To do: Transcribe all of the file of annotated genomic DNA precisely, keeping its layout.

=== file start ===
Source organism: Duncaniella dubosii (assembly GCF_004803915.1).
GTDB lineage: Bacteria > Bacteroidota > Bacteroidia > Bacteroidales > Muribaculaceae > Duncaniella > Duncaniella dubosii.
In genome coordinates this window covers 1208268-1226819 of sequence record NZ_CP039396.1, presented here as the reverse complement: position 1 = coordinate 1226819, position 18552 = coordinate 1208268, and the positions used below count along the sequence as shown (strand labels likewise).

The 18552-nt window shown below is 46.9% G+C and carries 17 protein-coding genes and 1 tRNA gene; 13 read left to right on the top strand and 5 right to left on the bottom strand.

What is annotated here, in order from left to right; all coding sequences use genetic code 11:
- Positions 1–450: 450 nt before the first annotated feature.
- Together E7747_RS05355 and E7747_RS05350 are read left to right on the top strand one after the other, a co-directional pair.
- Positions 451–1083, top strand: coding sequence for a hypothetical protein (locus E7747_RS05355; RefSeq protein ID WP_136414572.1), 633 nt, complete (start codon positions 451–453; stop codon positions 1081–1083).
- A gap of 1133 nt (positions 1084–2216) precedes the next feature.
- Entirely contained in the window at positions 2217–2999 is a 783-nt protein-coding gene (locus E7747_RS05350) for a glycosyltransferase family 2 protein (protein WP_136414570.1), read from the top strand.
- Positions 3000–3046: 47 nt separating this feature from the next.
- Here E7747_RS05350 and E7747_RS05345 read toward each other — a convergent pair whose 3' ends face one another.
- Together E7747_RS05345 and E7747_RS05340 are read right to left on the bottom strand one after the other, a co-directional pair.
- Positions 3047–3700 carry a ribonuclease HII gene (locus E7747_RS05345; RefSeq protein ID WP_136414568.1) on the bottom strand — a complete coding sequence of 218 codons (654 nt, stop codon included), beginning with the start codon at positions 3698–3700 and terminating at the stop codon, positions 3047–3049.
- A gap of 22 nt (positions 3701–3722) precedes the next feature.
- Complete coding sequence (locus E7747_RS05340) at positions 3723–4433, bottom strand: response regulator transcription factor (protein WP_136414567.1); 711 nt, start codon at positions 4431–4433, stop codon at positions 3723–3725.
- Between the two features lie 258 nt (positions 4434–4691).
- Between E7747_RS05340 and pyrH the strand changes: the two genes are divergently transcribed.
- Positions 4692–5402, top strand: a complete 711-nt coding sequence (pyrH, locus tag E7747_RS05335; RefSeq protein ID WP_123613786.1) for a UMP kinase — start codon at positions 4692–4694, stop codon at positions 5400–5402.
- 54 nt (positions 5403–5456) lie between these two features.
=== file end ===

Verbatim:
Source organism: Duncaniella dubosii (assembly GCF_004803915.1).
GTDB lineage: Bacteria > Bacteroidota > Bacteroidia > Bacteroidales > Muribaculaceae > Duncaniella > Duncaniella dubosii.
In genome coordinates this window covers 1208268-1226819 of sequence record NZ_CP039396.1, presented here as the reverse complement: position 1 = coordinate 1226819, position 18552 = coordinate 1208268, and the positions used below count along the sequence as shown (strand labels likewise).

The 18552-nt window shown below is 46.9% G+C and carries 17 protein-coding genes and 1 tRNA gene; 13 read left to right on the top strand and 5 right to left on the bottom strand.

What is annotated here, in order from left to right; all coding sequences use genetic code 11:
- Positions 1–450: 450 nt before the first annotated feature.
- Together E7747_RS05355 and E7747_RS05350 are read left to right on the top strand one after the other, a co-directional pair.
- Positions 451–1083, top strand: coding sequence for a hypothetical protein (locus E7747_RS05355; RefSeq protein ID WP_136414572.1), 633 nt, complete (start codon positions 451–453; stop codon positions 1081–1083).
- A gap of 1133 nt (positions 1084–2216) precedes the next feature.
- Entirely contained in the window at positions 2217–2999 is a 783-nt protein-coding gene (locus E7747_RS05350) for a glycosyltransferase family 2 protein (protein WP_136414570.1), read from the top strand.
- Positions 3000–3046: 47 nt separating this feature from the next.
- Here E7747_RS05350 and E7747_RS05345 read toward each other — a convergent pair whose 3' ends face one another.
- Together E7747_RS05345 and E7747_RS05340 are read right to left on the bottom strand one after the other, a co-directional pair.
- Positions 3047–3700 carry a ribonuclease HII gene (locus E7747_RS05345; RefSeq protein ID WP_136414568.1) on the bottom strand — a complete coding sequence of 218 codons (654 nt, stop codon included), beginning with the start codon at positions 3698–3700 and terminating at the stop codon, positions 3047–3049.
- A gap of 22 nt (positions 3701–3722) precedes the next feature.
- Complete coding sequence (locus E7747_RS05340) at positions 3723–4433, bottom strand: response regulator transcription factor (protein WP_136414567.1); 711 nt, start codon at positions 4431–4433, stop codon at positions 3723–3725.
- Between the two features lie 258 nt (positions 4434–4691).
- Between E7747_RS05340 and pyrH the strand changes: the two genes are divergently transcribed.
- Positions 4692–5402, top strand: a complete 711-nt coding sequence (pyrH, locus tag E7747_RS05335; RefSeq protein ID WP_123613786.1) for a UMP kinase — start codon at positions 4692–4694, stop codon at positions 5400–5402.
- 54 nt (positions 5403–5456) lie between these two features.